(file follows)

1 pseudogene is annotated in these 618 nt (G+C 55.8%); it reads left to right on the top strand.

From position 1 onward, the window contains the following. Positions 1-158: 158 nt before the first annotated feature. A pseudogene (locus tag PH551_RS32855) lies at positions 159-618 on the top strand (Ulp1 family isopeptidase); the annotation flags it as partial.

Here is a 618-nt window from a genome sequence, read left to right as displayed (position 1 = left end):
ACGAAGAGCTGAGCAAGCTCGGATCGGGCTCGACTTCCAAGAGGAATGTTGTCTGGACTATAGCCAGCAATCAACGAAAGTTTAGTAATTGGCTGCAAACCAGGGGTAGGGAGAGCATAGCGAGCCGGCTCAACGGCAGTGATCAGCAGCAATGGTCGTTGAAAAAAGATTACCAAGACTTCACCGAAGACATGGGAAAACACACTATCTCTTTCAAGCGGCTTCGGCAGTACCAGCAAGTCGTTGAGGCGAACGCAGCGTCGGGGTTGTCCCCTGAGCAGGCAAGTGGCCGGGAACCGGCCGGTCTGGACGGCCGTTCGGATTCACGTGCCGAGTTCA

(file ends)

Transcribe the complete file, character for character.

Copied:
1 pseudogene is annotated in these 618 nt (G+C 55.8%); it reads left to right on the top strand.

From position 1 onward, the window contains the following. Positions 1-158: 158 nt before the first annotated feature. A pseudogene (locus tag PH551_RS32855) lies at positions 159-618 on the top strand (Ulp1 family isopeptidase); the annotation flags it as partial.

Here is a 618-nt window from a genome sequence, read left to right as displayed (position 1 = left end):
ACGAAGAGCTGAGCAAGCTCGGATCGGGCTCGACTTCCAAGAGGAATGTTGTCTGGACTATAGCCAGCAATCAACGAAAGTTTAGTAATTGGCTGCAAACCAGGGGTAGGGAGAGCATAGCGAGCCGGCTCAACGGCAGTGATCAGCAGCAATGGTCGTTGAAAAAAGATTACCAAGACTTCACCGAAGACATGGGAAAACACACTATCTCTTTCAAGCGGCTTCGGCAGTACCAGCAAGTCGTTGAGGCGAACGCAGCGTCGGGGTTGTCCCCTGAGCAGGCAAGTGGCCGGGAACCGGCCGGTCTGGACGGCCGTTCGGATTCACGTGCCGAGTTCA